End-of-life doulas “are another support system,” Fennell said. “It was important for Mom to be able to get to know someone closely and have them walk her through the final process of life.”

Axeen died on Sept. 23, 2017, at age 57.

‘We know how to die’

Some death doulas volunteer with hospices or churches. Others work in hospitals, while others set up private practices.

Glatter mentioned a California prison where inmates with life sentences became end-of-life doulas “because they wanted to be able to care for their own,” she said. “They’re really an extraordinary group of men who wanted to pay their debt to society by helping other inmates as they die.”

An article in Money magazine included death doulas among “seven new jobs that reflect what’s important in 2017.” Also listed, compost collectors and vegan butchers.

The death doula trend reflects gradually more open attitudes toward death. Surveys show that 80 percent of Americans would prefer to die at home if possible, but few are able to. Yet the landscape slowly is changing. Hospital deaths slowly declined from 2000 to 2010. In that time, deaths in the home grew from 23 percent to 27 percent. Deaths in nursing homes held steady at about 20 percent.

The Centers for Disease Control suggested that the shifts reflect more use of hospice care. As the dying process becomes, for some, more grounded in the home, end-of-life doulas may become more familiar and, in Marek’s vision, help make death a natural part of life.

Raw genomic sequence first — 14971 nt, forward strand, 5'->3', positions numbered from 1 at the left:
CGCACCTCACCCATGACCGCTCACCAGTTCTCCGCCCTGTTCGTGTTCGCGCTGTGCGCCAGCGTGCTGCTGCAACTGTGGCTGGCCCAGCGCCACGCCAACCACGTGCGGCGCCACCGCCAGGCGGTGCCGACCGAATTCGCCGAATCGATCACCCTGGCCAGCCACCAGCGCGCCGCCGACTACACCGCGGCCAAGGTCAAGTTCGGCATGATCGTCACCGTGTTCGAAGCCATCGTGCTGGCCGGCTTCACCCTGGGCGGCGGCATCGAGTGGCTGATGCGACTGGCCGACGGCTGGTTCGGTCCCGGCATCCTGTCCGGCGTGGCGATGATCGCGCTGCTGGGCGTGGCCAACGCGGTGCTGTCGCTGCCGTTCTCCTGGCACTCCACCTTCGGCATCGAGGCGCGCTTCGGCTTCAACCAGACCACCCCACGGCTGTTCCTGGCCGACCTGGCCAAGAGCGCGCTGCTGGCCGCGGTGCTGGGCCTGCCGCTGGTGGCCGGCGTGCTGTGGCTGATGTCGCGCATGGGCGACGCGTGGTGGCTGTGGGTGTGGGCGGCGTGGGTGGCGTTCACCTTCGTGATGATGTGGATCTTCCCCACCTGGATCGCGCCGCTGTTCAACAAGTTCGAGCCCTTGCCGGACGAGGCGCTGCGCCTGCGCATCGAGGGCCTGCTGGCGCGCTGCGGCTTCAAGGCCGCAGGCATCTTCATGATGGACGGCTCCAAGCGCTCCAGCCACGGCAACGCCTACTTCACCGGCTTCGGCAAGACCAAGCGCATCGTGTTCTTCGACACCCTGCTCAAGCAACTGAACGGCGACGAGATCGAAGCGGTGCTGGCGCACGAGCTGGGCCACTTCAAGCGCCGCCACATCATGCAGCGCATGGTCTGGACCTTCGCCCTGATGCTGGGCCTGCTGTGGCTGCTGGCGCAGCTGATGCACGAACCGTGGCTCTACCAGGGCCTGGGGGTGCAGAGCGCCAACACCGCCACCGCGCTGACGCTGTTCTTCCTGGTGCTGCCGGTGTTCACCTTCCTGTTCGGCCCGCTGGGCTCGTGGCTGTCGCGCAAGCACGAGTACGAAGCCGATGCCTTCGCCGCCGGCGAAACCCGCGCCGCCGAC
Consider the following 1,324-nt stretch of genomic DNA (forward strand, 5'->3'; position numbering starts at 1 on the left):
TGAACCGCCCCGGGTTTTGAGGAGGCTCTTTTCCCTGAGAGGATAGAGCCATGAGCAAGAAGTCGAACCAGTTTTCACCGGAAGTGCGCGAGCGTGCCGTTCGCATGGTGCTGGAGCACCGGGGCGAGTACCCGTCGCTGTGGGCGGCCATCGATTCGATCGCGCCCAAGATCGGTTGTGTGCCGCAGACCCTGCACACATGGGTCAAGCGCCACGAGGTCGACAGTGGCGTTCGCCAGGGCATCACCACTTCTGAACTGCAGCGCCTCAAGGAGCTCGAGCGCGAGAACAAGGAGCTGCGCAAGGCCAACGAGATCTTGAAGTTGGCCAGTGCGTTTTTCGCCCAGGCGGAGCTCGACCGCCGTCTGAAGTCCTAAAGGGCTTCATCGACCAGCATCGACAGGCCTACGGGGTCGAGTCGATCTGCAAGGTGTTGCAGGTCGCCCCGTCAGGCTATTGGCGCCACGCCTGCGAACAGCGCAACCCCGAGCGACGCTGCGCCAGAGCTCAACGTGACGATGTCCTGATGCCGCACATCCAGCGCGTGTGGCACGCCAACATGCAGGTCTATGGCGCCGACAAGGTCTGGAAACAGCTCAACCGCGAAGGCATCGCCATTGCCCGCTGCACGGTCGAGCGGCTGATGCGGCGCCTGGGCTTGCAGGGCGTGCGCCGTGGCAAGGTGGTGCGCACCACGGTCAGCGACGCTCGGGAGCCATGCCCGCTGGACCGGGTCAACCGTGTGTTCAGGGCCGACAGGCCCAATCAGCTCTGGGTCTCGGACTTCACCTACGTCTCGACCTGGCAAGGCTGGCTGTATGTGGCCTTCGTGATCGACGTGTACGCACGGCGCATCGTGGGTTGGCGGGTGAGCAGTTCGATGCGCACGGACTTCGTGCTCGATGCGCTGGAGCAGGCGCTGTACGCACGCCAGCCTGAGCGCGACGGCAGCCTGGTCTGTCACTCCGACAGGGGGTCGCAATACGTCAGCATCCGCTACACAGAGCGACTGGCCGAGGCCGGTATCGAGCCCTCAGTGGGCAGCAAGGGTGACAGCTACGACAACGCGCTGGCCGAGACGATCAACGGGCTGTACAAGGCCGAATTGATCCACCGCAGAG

She reached that vision, in part, during an outdoor meditation project she began in 2014. For 1,000 days, she meditated for 20 minutes outdoors, no matter the weather. (It’s on Instagram as wonderofallthings.)

“Sometimes I’d be thinking, ‘This is awful. But that’s OK,’ ” she said. “It helped me develop a tolerance for whatever is happening, and to stay close to the fact that none of us is immune to the cycles of nature, including death.

“If you can sit when it’s uncomfortable — to be able to sit in the unknown — that’s huge.”

While family members may not be at peace with someone’s death, she added, they can be at ease with it as a natural outcome of life.

“One thing I believe firmly is that we know how to do this,” she said. “We know how to die, like every creature of nature does. We just need to get out of our own way.”

Complete Article HERE!

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‘Death is not a failure’: Medical schools adapt end-of-life lessons

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By Lindsay Kalter

Local medical schools are in the process of a curricula revamp that will train students to focus more on end-of-life care, making Massachusetts the first in the nation to reach a statewide commitment to quality of life.

“Massachusetts is really leading the way on this. It led the way on universal health care, on gay marriage, and it’s leading the way on this, too,” said Dr. Atul Gawande, a surgeon at Brigham and Women’s Hospital and author of the book “Being Mortal.” “I’ve learned the question is not do you fight or do you give up. The question really is, what are we fighting for? What’s the quality of life we can fight for?”